Especially early start today, with the clocks going forward. I was most impressed on my journey here, to see that the public clock in Burley had been re-set correctly. Did someone get up specially to put it forward or, being fairly new, is it adjusted automatically from a radio signal, like the clock in my car???
Given the clock change, I was expecting a fairly quiet morning, but the fine weather encouraged a goodly supply of visitors. it appears that many were here to see and photograph our adders. Several were seen throughout the morning although by the time I got up to the Lapwing Hide only one was partially visible. There have been several good images on earlier postings so I’ve resisted the temptation to adder nother.
The early start meant that a few animals were ‘caught-out’ by my sudden appearance, they get used to having the reserve to themselves earlier in the day. Of particular note were the pair of mandarin on the settlement pond near Ivy South Hide.
Pair of mandarin on settlement pond
They get their name from the fine costume of the drake and the fact that they were imported from China. Originally in a collection at Virginia Water, in Surrey, some escaped and found the U.K. to their liking, to such an extent that there are now more here than in China. A more common connotation of the name is with a small fruit of the orange family, and as these ducks nest in holes in trees, like the fruit they also grow on trees!!!
Regular readers will recall that I have a slightly quirky take on language – hence the title above which refers to the fact that in English both adders and oranges have changed their names over the years. They each used to be preceded with an ‘n’ as ‘a nadder’ and ‘a norange’ , but the ‘n’ migrated across the gap to what we have today.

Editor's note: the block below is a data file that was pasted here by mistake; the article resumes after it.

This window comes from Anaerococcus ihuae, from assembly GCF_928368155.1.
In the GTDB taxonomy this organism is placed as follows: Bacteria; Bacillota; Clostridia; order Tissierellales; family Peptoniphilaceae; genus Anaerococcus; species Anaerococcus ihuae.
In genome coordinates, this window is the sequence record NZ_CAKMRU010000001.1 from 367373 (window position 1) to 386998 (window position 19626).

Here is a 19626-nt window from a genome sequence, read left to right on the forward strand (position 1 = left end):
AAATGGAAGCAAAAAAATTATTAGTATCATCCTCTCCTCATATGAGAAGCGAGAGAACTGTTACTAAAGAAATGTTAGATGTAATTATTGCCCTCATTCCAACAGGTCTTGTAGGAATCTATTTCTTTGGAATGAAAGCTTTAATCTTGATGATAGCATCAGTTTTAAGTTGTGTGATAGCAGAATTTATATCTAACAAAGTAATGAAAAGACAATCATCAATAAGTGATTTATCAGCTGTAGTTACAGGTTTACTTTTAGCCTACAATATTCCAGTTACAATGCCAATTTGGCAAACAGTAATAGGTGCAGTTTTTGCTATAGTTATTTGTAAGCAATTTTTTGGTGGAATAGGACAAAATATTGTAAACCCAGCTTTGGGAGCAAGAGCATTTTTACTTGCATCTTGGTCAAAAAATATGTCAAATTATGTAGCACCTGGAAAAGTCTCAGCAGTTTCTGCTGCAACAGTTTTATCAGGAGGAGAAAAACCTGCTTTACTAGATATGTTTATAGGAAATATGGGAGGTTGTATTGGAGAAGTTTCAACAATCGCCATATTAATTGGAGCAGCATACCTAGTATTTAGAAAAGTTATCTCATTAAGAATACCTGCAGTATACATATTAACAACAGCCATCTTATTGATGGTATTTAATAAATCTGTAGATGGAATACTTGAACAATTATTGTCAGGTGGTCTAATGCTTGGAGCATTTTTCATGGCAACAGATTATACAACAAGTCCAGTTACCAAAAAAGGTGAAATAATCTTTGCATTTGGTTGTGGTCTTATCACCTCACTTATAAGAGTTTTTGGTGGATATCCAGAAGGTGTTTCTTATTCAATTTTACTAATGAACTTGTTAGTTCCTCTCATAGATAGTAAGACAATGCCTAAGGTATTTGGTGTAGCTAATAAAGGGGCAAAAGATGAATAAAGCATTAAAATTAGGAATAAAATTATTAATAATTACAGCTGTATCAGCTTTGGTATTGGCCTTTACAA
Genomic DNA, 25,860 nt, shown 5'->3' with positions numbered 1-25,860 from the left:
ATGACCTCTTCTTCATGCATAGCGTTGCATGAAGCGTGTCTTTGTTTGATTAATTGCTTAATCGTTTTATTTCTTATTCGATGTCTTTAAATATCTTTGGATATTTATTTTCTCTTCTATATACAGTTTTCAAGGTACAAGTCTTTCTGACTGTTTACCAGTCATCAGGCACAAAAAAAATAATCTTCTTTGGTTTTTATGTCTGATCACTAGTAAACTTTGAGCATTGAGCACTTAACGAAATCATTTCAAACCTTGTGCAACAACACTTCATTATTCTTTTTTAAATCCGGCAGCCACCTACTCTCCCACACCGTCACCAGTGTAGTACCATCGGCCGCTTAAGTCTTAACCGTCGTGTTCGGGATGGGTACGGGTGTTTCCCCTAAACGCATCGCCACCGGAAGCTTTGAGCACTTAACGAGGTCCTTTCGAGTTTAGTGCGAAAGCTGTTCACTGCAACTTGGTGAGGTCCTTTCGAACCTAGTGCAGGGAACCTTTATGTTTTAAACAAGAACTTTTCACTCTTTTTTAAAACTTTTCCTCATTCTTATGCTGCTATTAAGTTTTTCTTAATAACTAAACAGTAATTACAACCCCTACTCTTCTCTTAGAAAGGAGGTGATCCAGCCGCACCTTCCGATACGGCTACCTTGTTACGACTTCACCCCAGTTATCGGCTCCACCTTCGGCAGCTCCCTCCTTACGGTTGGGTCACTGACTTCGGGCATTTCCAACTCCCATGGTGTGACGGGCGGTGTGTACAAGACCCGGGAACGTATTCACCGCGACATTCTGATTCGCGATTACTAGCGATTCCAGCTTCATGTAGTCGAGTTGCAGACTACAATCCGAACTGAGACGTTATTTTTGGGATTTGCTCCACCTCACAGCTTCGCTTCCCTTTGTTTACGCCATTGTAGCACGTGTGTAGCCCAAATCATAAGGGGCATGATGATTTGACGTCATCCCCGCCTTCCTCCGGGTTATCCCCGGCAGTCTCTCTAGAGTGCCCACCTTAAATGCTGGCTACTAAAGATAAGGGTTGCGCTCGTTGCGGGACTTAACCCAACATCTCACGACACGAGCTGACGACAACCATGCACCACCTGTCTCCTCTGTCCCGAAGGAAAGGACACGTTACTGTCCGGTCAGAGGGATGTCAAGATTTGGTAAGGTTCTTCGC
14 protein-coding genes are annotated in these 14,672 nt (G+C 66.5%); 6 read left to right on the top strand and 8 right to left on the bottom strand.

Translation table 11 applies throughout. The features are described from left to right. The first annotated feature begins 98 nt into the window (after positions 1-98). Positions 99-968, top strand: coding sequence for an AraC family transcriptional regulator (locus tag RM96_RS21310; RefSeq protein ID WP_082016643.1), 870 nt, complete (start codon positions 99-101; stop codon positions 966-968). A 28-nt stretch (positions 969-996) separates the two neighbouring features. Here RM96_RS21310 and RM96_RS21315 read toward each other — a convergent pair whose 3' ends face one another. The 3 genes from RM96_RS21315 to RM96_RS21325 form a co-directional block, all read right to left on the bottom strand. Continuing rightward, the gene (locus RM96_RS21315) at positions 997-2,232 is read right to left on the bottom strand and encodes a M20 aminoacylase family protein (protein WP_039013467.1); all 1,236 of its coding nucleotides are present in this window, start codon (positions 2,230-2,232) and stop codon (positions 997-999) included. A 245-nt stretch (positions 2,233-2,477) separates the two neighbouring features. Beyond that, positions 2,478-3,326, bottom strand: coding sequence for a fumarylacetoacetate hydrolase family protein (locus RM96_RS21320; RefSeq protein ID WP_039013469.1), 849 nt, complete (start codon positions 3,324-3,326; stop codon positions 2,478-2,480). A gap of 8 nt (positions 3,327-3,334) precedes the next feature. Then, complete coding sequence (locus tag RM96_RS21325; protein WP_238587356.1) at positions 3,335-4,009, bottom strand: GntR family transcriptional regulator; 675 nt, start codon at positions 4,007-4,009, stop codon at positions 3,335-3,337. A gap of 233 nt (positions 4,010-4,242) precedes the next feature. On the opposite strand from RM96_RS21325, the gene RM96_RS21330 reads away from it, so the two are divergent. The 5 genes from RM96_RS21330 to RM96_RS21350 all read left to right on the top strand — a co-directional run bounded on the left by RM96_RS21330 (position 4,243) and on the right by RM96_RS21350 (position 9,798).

Spring is really sprung now and everywhere there is bird song. The sheer ebullience of the males in securing a territory and attracting a mate has made them extremely vocal and quite bold. In my early morning tour round I managed to see at least four of the many wrens, whereas normally I would only hear them. Later on, one of the three blackcaps I heard was obliging enough to show itself well enough for me to take a halfway decent picture.
an obliging blackcap
The, now, long staying red-crested pochard was causing some kerfuffle among a group of other ducks, trying to impress them with its magnificence, probably a testosterone fuelled aggression generated by the lack of females of its own species.
red-crested pochard chasing anything in feathers
Across the lakes there are still considerable numbers of duck, although we may have local breeding populations of mallard, teal, tufted duck, goosander and others we will loose pintail, goldeneye, wigeon and shoveler for the summer. Running to their own timetable there is still a little time before they push off to regions northwards. We can only marvel at the strength of purpose that drives them on their travels several hundreds or even thousands of miles to their northerly breeding grounds.
The lovely sunshine of late encourages one to look around, sometimes spotting things that have been around all the time, but just weren’t so obvious. Such a view was the abundance of witch’s broom festooning a tree near Docken’s water.
witch’s broom on tree by Docken’s Water